North Texas Tollway Officials 'pork out' on commuter toll taxes
CBS 11 News (DALLAS)
They say they're busy building new toll roads, but it appears some North Texas Tollway officials have plenty of time to dine out. While gas prices sky rocket, tolls increase, and you count every penny, it appears they're spending your money on expensive dinners, wine and catered lunches.
For the last 5 months, we've been building a database, monitoring how the North Texas Tollway Authority [NTTA] spends your money. We found receipts for thousand-dollar feasts, personalized M&M candies and customized birthday cards. But the one common thread we found is that tollway officials don't like meeting without eating.
Is it a toll booth or a tip jar? Tollway officials are using your money to pay for more than $100,000 in food, entertainment and much more.
Most motorists we spoke to told us things like "that's not what it's supposed to go to," "I don't think it should be spent on that," and "it's supposed to better our roads, not parties."
CBS 11 reviewed credit card receipts dating back to 2006. Here's what NTTA officials did with your money:
$100,000 spent on food--and $40,000 of that was for catering. A lot of that money was spent to feed Tollway board members at monthly meetings. Nearly every meeting was catered with fresh fruit and a full spread for lunch for up to 50 people. See some of the receipts here, here, here, here and here.
There are only nine people on the board.
Michael Sullivan of Texans for Fiscal Responsibility, a consumer watchdog group in Austin, told us "they [NTTA] violated the trust of the people at the Tollway." He calls this type of spending irresponsible and outrageous. "This is a culture that says, 'Hey, it's free money. This money belongs to someone else so I can go mad with it.'"
Tollway records show over the last two years:
- One Tollway official spent $2,000 on donuts, making a run to a donut shop at least once a month.
- The NTTA spent $3,500 for pizza.
- They also spent about $1,000 at Party City for tiki lanterns, beverage and lunch napkins, and many other party items.
But does he really mean it this time? Last year, we followed five Tollway officials to Vienna, Austria for an international Tollway meeting. We watched as they partied and skipped meetings that you paid for. In November 2007, Figueredo told us, "I'm disappointed. There is a culture I want to instill in this place that hasn't taken root yet."
But records show the party wasn't over yet, and according to Michael Sullivan of Texans for Fiscal Responsibility, "That's the only culture that I have seen changed--that they are going for a different flavor of food."
One month after our first interview, Figueredo allowed Tollway employees to use your money for the following:
- On December 11th there was a $576 grocery bill for a holiday dinner, including about a dozen turkeys and the fixings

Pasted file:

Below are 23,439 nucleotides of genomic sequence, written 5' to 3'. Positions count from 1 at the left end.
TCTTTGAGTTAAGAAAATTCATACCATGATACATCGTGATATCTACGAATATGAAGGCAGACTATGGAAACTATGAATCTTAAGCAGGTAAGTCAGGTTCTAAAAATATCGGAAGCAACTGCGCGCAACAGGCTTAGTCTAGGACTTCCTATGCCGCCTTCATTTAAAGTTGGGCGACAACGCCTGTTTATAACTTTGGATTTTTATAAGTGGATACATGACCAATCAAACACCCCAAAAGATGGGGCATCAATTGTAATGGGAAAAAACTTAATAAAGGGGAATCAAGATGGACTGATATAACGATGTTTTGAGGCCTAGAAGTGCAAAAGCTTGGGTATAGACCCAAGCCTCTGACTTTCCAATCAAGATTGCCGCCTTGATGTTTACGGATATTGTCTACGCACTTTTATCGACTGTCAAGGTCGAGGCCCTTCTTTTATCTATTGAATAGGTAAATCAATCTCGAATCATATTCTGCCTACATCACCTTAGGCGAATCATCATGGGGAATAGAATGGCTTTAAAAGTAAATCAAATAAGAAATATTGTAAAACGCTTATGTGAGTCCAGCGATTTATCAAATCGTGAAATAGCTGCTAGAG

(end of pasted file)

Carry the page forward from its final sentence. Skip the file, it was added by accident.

- Three days later, the NTTA held a department meeting at Pappadeaux's seafood. Employees munched on crawfish and shrimp and 15 desserts - including crème brulee, chocolate brownies and key lime pie. The bill was $529.
- A few days later, and NTTA threw another catered Christmas dinner. This one cost $500.
- Two days later they had another catered holiday meal--the fourth one in the month of December. The cost was $912.
- The next day they held Christmas celebration number five. This one was at Texas de Brazil, a Brazilian style steak house, for $626.
- And a Christmas Eve lunch--holiday meal number six--at Dickey's Bar-B-Que cost $243.We've posted all of these receipts from December, 2007 in this .pdf file.
There were also orders from Honey Baked Hams. The NTTA spent $1,100 for those and hundreds of dollars in gift cards for managers. We asked Figueredo if anyone was going to get fired over this. He told us since the policy was broadly written, no. But, he said, from this point forward people violating the policy will lose their jobs.
But as we came to discover, the policy wasn't "broadly" written. Tollway officials later admitted there was no policy. That's why under Figueredo's watch, the NTTA was allowed to pay $1,000 for managers to spend the day at Dallas Speed Zone, which is an entertainment venue where you can race cars. The receipt shows they paid a "group time play fee" there.
And according to this receipt, Figueredo joined other staffers, including the Tollway's then-C.F.O. Susan Buse, for fine dining at the Crescent Court's private dining club. You paid $100 a plate for their food and drinks.
Figueredo also attended an appreciation dinner for a former NTTA colleague. That dinner cost you $1,400.
We asked Governor Rick Perry about the NTTA's spending habits and he told us the spending was "indefensible."
A day after our interview with Executive Director Figueredo, he announced the immediate suspension of all lunch and dinner meetings, parties/farewells, grocery items, gifts, gift certificates, cards and flowers. The credit card policy is being thoroughly reviewed. Also, the Tollway has reigned in the 50+ credit cards that floated around the agency. Figueredo also canceled catered meals for board meetings earlier this year.
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